Jon Sobrino finds in the victim’s situation the setting where salvation becomes possible. This is because the victims’ determination to survive in the midst of devastation manifests ‘something like the primordial saintliness’. Victims become God’s presence in the reality. This is why we say that the victims of natural disasters bring salvation into the world since they unveiled the oppressive structures which inflict vulnerability.
All this has the power to awaken in society a humanising and profound sense of solidarity that sees victims and non-victims supporting one another. Furthermore, the recognition of vulnerability as a means of engaging communities in reflective action provides the analysis of the victimss' situation with its rightful political-historical dimension.
3. Enabling communities to a reflective practice on the occurrence of natural disasters
It is acknowledged that faith communities enjoy a high degree of cultural alignment with the population and particularly among vulnerable communities everywhere. This notion was also highlighted at the ‘Faith, Community, and Disaster Risk Reduction Forum’ in Melbourne in 2009. The forum drew attention to a variety of factors that give faith communities a key role in disaster prevention and mitigation. Some of these include the following.
- the facilities offered by churches/temples (which can be used for shelter or food distribution)
- the church’s local immediacy (which allows its members to respond without delay to the needs of victims)
- the church’s immovability ( they will stay in the place of disaster after the relief agencies leave)
- the church’s institutional experience as a provider of education, health as well as emergency relief.
Faith leaders must acknowledge the enormous potential of faith communities to respond effectively to the needs of the victims of natural disasters in coordination with other social agents.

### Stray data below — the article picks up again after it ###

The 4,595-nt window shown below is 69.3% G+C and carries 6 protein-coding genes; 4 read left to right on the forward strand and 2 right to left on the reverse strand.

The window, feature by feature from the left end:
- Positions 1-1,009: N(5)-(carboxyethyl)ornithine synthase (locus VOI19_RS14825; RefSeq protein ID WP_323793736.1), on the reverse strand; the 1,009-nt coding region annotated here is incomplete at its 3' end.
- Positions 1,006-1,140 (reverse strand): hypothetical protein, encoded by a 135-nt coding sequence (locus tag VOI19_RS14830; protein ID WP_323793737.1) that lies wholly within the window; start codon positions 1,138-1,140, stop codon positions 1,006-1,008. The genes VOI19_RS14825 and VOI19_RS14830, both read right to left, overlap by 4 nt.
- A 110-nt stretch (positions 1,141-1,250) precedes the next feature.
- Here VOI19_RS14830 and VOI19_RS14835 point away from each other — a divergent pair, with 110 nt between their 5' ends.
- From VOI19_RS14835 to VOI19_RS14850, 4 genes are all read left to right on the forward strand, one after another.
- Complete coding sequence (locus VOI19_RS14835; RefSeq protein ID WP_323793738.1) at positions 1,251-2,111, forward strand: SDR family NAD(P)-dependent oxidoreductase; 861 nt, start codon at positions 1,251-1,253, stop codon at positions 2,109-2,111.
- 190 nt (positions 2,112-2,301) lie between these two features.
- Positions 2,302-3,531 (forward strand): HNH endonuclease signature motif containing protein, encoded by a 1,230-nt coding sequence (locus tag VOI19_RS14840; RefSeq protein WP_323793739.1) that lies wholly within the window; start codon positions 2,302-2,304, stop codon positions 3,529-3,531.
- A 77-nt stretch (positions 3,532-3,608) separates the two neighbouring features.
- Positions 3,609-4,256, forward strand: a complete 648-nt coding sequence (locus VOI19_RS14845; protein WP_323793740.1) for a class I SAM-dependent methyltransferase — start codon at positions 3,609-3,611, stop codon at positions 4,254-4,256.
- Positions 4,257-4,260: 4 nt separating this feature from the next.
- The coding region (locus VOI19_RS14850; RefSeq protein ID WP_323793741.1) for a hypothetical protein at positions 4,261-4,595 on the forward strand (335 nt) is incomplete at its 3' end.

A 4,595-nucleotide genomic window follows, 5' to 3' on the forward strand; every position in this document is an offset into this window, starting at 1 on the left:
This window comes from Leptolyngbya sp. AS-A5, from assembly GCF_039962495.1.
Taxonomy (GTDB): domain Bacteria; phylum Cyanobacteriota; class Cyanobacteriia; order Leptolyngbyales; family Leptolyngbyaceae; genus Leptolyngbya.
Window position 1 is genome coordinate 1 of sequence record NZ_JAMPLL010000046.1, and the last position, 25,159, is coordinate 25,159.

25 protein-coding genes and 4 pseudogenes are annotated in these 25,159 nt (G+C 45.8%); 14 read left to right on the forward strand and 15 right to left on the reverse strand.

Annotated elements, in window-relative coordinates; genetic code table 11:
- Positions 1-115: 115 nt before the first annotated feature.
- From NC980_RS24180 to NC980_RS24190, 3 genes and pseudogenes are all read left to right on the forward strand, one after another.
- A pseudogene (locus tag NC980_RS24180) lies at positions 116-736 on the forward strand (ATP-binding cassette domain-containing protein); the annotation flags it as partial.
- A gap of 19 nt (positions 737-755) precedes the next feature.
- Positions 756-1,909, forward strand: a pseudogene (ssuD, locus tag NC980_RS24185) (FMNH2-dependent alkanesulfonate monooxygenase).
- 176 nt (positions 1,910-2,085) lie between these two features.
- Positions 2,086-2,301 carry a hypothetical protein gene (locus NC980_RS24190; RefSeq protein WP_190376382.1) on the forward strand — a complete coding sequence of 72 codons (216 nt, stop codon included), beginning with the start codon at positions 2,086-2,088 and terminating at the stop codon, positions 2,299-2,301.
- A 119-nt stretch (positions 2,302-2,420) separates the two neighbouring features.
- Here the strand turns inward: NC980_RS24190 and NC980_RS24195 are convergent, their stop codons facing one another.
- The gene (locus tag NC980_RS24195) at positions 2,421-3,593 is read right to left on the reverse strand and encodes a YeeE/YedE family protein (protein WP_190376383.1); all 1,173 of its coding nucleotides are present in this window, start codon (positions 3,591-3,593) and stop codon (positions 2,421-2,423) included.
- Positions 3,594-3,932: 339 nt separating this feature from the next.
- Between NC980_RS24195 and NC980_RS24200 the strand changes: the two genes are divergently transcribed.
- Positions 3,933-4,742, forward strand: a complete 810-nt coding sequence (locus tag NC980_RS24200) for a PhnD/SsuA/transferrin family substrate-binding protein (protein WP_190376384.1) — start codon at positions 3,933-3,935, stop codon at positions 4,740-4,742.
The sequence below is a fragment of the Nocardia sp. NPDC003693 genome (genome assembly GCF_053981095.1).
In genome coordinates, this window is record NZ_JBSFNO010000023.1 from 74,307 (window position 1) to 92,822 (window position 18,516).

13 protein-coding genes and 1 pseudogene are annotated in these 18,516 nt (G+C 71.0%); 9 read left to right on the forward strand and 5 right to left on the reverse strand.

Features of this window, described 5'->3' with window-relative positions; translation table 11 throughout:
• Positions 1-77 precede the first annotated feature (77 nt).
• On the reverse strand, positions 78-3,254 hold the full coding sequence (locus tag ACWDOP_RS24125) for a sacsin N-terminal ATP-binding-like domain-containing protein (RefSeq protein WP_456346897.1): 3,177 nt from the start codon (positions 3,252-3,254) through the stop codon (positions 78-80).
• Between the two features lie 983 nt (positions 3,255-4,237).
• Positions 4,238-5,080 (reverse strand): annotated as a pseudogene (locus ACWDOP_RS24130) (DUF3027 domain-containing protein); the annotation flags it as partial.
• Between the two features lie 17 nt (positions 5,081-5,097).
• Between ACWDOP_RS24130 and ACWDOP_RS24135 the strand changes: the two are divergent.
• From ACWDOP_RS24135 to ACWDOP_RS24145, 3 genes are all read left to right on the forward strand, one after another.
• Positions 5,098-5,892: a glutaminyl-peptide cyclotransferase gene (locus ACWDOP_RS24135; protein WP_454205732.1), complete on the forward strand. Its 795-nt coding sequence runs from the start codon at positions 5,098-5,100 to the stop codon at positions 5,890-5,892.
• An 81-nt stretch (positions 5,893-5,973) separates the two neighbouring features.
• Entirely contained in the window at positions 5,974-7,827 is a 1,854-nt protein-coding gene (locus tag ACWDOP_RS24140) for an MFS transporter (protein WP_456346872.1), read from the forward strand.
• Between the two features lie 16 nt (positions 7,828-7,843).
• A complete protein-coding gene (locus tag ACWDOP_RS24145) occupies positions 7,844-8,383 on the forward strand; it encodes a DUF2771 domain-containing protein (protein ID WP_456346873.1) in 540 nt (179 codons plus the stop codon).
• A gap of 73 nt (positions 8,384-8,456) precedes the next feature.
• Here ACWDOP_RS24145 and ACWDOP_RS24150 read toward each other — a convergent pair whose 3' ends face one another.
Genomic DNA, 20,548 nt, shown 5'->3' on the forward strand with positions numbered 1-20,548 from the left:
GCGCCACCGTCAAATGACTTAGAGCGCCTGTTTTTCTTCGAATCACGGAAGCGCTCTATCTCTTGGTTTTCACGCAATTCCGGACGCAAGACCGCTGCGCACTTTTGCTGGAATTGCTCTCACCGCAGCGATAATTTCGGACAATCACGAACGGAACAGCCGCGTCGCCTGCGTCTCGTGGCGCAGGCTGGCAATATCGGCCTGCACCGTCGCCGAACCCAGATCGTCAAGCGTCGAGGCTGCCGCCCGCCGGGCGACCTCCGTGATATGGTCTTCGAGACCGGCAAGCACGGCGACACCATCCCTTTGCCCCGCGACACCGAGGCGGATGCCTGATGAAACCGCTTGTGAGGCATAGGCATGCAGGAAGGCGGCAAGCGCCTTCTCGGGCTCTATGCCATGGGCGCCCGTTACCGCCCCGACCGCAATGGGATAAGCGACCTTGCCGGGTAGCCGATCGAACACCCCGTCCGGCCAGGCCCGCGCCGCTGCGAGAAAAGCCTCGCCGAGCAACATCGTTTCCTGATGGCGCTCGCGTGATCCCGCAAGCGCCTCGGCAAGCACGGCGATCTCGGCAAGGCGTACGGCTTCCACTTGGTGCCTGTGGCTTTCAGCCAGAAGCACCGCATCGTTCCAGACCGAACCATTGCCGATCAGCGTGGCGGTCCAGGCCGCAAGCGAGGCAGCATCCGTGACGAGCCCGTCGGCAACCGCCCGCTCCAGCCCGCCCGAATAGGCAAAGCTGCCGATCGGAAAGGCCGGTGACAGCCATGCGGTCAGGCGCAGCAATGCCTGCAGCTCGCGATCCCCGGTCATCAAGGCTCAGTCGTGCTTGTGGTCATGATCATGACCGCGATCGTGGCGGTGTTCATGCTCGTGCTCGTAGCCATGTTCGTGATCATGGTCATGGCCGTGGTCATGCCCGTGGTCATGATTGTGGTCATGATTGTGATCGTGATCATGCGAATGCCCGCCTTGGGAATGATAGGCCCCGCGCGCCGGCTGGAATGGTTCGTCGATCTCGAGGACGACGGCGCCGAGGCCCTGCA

As stated above, the church must participate in promoting a culture of preparedness. The aspects of this culture of preparedness in which the church can participate may be the following.
- Pursuing the building of effective relationships between the different faith community leaders and governmental agencies in charge of providing programmes of prevention and relief. Also pursue a stronger relationship with other faith communities, particularly of other Christian denominations. All this is in order to promote operational coordination in the face of disasters.
- Promoting community resilience, particularly in the area of environmental sustainability, in order to motivate communities to seek resources to identify areas of communal/environmental weakness and the ways to tackle what may put at risk livelihoods. iii) Helping the faith communities to articulate their own narratives on what constitutes a disaster for them. This is an exercise that draws from the past and present experiences of natural disasters but also from the liturgy, the biblical tradition, and other religious and nonreligious sources. Church leaders can use their authority to encourage communities to communicate those narratives to the civil authorities which deal with the effects of catastrophic events.
Mauricio Silva is the Columban Interreligious Dialogue Coordinator in Britain.
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Mar 27, 2023 at 11:57 AM
Interesting to hearing about your dissertation. Thanks for sharing.